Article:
2 steps to beneficial credit card spending
By Georgie Miller
Sometimes it seems to me that every personal finance article on the Internet suggests that the only side effect of credit card use is overspending. And obviously overspending is something that needs to be avoided. However, it is actually possible to use credit cards to keep your spending in check.
How? By being a conscious consumer, you can use a credit card to simplify your record-keeping and make better spending decisions. Try the two steps below to see if you can use your credit card to improve your finances.
Step 1: Track your total balance
By tracking the total amount I've spent each month rather than considering each individual purchase, I can more easily decide the effect that purchase is going to have on my bottom line. Let's say a friend asks me to go to dinner and I have $30 in my wallet. Since I only withdraw cash that I can afford to spend, I would probably say yes.
But let's say that instead of the cash cure, I decide that I'm going to put all my monthly spending on one of my credit cards. I may spend $200 on my typical biweekly visit to the grocery store to stock up on basics. Once I've done that, however, then suddenly that $30 dinner looks a lot more expensive.
Why bring my balance to $230 when I already have $200 worth of food at home? When I think of the situation from the perspective of my running balance, I am likely to invite her over for dinner at my place instead. And we'll probably have a better time to boot!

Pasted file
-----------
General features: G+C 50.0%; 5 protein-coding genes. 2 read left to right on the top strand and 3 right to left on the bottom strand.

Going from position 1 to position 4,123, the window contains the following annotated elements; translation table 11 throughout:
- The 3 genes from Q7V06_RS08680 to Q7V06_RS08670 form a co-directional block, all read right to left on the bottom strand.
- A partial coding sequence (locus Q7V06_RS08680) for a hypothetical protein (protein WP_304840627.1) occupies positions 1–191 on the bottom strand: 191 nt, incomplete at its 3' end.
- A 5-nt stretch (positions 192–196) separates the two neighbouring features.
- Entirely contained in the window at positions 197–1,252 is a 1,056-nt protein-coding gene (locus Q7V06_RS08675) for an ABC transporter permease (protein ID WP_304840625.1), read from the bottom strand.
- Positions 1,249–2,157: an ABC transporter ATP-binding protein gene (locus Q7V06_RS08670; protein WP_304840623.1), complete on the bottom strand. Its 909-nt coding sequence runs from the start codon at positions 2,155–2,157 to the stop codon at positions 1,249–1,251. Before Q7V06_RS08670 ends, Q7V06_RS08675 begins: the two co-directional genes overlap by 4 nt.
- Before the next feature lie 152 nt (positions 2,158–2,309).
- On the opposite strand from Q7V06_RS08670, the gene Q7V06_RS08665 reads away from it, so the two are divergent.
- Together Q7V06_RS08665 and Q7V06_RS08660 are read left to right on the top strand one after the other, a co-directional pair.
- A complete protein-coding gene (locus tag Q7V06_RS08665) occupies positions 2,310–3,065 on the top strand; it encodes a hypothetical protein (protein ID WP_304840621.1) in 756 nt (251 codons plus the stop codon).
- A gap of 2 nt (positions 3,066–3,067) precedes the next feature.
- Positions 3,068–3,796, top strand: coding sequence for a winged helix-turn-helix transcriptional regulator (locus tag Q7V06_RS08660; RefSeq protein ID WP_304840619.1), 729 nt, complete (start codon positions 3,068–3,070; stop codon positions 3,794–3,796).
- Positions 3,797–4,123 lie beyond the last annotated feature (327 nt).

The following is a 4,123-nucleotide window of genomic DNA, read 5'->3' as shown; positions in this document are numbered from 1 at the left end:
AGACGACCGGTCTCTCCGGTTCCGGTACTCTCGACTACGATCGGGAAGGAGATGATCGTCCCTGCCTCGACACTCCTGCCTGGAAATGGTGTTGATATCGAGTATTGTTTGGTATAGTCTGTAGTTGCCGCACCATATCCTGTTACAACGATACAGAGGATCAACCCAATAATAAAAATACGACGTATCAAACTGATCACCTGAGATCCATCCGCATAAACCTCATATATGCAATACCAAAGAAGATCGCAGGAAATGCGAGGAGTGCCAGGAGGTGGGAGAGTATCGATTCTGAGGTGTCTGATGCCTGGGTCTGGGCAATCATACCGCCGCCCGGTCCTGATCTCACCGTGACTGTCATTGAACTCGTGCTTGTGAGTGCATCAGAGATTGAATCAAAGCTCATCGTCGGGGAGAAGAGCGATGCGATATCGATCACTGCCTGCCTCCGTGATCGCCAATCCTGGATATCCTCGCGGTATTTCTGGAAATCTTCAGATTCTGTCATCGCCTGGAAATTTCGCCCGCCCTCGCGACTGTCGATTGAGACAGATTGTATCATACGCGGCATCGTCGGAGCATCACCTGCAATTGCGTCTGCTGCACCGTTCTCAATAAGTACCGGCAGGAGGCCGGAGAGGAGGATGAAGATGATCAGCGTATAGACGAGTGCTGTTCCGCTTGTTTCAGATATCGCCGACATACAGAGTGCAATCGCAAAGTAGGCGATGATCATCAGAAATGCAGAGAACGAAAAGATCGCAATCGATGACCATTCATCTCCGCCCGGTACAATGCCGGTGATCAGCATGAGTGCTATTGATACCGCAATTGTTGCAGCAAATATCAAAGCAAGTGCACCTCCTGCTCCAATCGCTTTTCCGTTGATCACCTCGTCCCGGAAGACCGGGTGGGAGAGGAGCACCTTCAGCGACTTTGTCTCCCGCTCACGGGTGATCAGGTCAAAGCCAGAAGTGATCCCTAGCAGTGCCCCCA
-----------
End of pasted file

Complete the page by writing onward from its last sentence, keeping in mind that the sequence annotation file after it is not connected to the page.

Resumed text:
I tend to check my credit card balance two or three times per week. As a result, when I pay using my credit card, I'm not thinking, "This latte only costs $3." Instead, I'm thinking, "It's July 15 and my balance for the month is already $750! Do I really need this?"
Step 2: Don't divide your spending
This "running balance" technique is most effective when you are not dividing your spending among multiple credit accounts. Putting all your monthly spending for things like gas and groceries on one card is the first step. However, to truly maximize this system (and to give yourself the clearest idea of your total monthly spending), you can also set up as many regularly recurring bills to get paid through that card as possible.
So take a look at your cards and determine where you get the most bang for your buck. Maybe your priority is travel, so a free airline credit card is your best bet. Maybe you have a super-long commute and a gas rebate credit card is more your speed. Or maybe you have children and a grocery credit cards will do you the most good. Whatever works for you!
Once you've identified your card of choice, see whether you can use a credit card as the payment method for any of your regularly recurring bills. From there, you can set up these up with auto payments. My massage membership, TV streaming service, renter's insurance and cell phone payment are all set up to be charged to the same credit card.
The advantages are numerous. First, I never have to worry about missing a due date. Everything's automatic! Second, I don't have to worry about how much money is in my checking account at four different times of the month. Instead, I can make a single payment on the day that's easiest for me. And finally, because I am earning rewards on my purchases, I am coming out ahead.
Remember to put your credit card skills to good use. Rewards cards are only a good deal if you don't carry a balance. If you do carry a balance, it's likely that you are paying more in interest than you are earning in rewards. Don't fall into that trap! Move any balance you are still paying off onto a zero-interest balance transfer card instead, and don't charge anything additional to that card. Save your monthly spending for your rewards card.